Scientists say women could end up living for 10 years longer, if they gave up smoking early enough.
A new study of 1.3 million women found that those who kick the habit at 30 can avoid 97% of their excess risk of premature death.
The study found that smokers had three times the chances of dying over nine years compared with non-smokers, mostly due to smoking-related diseases such as lung cancer, chronic lung disease, heart disease or stroke.
The risk rose steeply with the quantity of tobacco smoked, but even light smokers doubled their likelihood of dying.
Former lung cancer patient June Atherton smoked until she was 50 and said she wishes she had given up sooner.
"I have actually stopped people in the street and said to them, 'You're such a beautiful girl, please don't smoke'," she said.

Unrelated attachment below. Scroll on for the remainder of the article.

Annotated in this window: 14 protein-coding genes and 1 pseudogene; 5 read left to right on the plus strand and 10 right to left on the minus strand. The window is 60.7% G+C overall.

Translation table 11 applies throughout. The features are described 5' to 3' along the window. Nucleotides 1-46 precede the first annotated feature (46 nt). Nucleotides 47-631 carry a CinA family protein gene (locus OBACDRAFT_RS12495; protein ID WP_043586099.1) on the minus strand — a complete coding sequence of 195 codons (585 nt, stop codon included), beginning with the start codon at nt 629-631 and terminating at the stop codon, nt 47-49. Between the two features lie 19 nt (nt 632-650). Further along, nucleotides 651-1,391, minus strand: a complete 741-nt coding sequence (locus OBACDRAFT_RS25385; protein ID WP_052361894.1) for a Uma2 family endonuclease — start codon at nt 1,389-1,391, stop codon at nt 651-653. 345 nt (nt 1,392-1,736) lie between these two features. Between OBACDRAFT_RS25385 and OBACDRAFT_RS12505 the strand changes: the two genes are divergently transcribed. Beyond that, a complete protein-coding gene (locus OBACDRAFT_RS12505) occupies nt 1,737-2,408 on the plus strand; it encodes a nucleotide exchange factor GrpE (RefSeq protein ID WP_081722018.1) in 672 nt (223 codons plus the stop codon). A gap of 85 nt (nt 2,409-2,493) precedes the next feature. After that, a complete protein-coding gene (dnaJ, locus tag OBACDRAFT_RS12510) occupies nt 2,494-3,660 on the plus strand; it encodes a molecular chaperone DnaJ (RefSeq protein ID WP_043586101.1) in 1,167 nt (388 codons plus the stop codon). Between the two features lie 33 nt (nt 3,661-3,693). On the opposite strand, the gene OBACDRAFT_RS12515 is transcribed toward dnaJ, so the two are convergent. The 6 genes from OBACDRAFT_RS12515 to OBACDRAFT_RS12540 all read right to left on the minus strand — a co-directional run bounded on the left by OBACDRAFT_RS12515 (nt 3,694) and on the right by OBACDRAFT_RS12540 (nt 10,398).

"I'm sure they thing, 'Wow, crazy lady', but it is such an important message."
The authors of the Million Women Study wrote in The Lancet medical journal: "Smokers lose at least 10 years of lifespan.
"Although the hazards of smoking until age 40 years and then stopping are substantial, the hazards of continuing are 10 times greater."
Stopping before age 40 years avoids more than 90% of the excess mortality caused by continuing smoking; stopping before age 30 years avoids more than 97% of it.
The study, which was conducted in the UK, also concluded that two thirds of all deaths of smokers in their 50s, 60s, and 70s are caused by smoking.
You can see the full study on The Lancet website here (requires registration, but is free to read.)